Prenuptial Agreements in New Jersey | What You Need to Know
Getting married is a huge step for any couple. If you and your partner are ready to get married, you’re most likely putting a significant amount of planning into your wedding, as marriage, of course, is a big deal. That said, just as you plan for your wedding, it’s important to use this opportunity to plan for anything life throws your way.
Though drafting a prenuptial agreement is not particularly romantic, it can potentially save you serious headaches in the long run. Fortunately, we live in a time where the stigma that used to surround these agreements is largely gone. More and more couples are turning to these agreements to help protect their hard-earned assets from a potential future divorce, and if you’re one of them, you should read on and reach out to the Law Offices of Katherine K. Wagner to learn more about prenuptial agreements and how drafting one may benefit you.
What assets can I protect with a prenuptial agreement?
Fortunately, couples who draft prenuptial agreements can protect many different assets from the pitfalls of divorce, including the following:
- Real estate properties
- Retirement accounts
- Future alimony agreements
- Personal property
What can’t I protect with a prenuptial agreement?
Prenuptial agreements are very useful tools for protecting assets, but they can’t protect everything. For example, you cannot outline future child custody or child support terms in a prenuptial agreement. You also cannot set terms for child-rearing or other personal preferences.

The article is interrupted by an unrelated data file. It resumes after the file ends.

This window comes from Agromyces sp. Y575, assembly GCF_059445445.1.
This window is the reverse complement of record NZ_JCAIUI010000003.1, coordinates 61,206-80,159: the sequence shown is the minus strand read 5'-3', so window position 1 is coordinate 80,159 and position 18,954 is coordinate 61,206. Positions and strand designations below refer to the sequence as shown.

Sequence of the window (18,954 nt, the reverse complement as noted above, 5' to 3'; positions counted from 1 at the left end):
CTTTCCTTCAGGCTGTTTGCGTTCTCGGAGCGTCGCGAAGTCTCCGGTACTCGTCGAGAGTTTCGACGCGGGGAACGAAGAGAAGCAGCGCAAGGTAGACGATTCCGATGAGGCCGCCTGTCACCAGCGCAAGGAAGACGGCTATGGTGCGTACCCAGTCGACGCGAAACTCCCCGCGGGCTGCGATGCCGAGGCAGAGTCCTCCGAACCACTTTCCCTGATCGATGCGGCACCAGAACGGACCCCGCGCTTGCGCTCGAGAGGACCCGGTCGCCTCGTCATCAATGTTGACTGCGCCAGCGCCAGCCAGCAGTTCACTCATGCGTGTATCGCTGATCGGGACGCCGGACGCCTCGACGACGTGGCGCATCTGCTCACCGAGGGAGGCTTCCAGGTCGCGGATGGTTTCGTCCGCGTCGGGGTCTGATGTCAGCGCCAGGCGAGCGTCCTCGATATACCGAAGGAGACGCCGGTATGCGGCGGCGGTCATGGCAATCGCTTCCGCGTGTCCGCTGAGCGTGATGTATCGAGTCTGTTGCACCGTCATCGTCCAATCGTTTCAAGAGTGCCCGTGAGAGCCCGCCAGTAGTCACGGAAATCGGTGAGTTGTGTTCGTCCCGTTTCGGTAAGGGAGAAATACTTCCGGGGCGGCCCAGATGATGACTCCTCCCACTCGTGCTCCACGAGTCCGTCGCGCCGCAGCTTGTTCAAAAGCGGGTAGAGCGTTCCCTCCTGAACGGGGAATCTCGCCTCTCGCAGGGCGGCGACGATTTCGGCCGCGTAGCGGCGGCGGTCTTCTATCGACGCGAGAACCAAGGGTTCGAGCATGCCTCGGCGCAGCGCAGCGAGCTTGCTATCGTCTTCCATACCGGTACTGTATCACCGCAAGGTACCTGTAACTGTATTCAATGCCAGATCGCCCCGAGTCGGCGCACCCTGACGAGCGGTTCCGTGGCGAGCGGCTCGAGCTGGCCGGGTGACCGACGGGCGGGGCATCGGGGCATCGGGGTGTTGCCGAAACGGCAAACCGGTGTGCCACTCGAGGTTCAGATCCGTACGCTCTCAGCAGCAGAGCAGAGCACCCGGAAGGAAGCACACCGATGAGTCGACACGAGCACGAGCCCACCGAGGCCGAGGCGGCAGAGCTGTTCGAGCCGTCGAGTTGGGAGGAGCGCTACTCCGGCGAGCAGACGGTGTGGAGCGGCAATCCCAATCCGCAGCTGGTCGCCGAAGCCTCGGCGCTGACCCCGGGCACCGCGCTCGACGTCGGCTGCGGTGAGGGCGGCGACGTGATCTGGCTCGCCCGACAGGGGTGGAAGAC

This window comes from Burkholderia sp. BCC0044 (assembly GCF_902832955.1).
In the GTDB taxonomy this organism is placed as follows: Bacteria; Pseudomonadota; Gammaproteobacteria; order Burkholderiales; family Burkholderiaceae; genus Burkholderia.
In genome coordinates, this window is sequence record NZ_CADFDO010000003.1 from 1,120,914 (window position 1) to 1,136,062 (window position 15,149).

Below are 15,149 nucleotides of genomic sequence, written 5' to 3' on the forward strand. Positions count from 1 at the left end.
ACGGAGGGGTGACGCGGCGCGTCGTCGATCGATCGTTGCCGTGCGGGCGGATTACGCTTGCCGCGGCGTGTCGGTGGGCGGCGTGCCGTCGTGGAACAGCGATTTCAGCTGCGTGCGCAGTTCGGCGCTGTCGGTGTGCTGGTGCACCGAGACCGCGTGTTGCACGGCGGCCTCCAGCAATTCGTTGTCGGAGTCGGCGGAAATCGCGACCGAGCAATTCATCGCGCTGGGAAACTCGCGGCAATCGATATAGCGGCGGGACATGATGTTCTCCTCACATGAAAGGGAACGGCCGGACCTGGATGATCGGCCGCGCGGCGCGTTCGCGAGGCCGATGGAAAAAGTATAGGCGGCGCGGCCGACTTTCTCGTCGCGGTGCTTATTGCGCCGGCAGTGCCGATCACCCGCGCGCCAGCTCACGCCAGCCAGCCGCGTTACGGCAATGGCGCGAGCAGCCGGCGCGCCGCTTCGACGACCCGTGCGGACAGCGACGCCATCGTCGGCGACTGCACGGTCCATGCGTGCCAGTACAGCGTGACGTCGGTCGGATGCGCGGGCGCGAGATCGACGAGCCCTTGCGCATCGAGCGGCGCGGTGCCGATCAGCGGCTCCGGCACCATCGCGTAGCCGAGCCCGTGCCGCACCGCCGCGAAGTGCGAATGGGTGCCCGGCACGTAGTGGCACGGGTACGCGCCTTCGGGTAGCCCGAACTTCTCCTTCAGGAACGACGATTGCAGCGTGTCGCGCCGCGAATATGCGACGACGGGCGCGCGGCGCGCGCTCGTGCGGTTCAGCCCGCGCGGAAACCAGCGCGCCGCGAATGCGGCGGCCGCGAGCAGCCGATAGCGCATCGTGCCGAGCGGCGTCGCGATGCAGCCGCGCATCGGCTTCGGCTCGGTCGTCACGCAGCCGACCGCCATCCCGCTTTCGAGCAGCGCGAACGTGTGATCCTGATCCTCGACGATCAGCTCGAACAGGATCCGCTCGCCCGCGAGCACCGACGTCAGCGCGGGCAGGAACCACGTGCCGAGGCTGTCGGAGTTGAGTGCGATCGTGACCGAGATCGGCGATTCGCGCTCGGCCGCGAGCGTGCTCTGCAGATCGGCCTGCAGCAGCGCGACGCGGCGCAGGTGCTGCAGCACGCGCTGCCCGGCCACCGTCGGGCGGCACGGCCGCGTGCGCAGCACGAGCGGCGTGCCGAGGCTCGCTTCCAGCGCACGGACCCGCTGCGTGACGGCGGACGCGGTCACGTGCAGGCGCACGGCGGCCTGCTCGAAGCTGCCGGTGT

What constitutes a valid prenuptial agreement in New Jersey?
As with any legal document, a prenuptial agreement must meet several qualifications before it is seen as valid and enforceable under New Jersey law. Those qualifications are as follows:
- Both parties must fully disclose their assets and liabilities.
- Both parties must retain independent legal counsel.
- The agreement must be in writing, signed by both parties, and notarized timely.
- There must be no evidence of coercion, manipulation, or deceit into signing the document.
Can I draft a prenuptial agreement if I am already married?
Once you are married, you may no longer draft a prenuptial agreement. However, you may draft a postnuptial agreement. Postnuptial agreements serve the same essential purpose, though they are solely drafted after marriage. If you would like to draft a prenuptial or postnuptial agreement with your spouse, please don’t hesitate to contact the Law Offices of Katherine K. Wagner. Our firm is here to help.
Contact the Law Offices of Katherine K. Wagner
Do not face complex divorce and family law matters alone. With over 25 years of experience, the Law Offices of Katherine K. Wagner is dedicated to providing you with the knowledge and skill your case deserves. We will fight to protect your rights, your financial security, and your children. Contact the Law Offices of Katherine K. Wagner today for a consultation.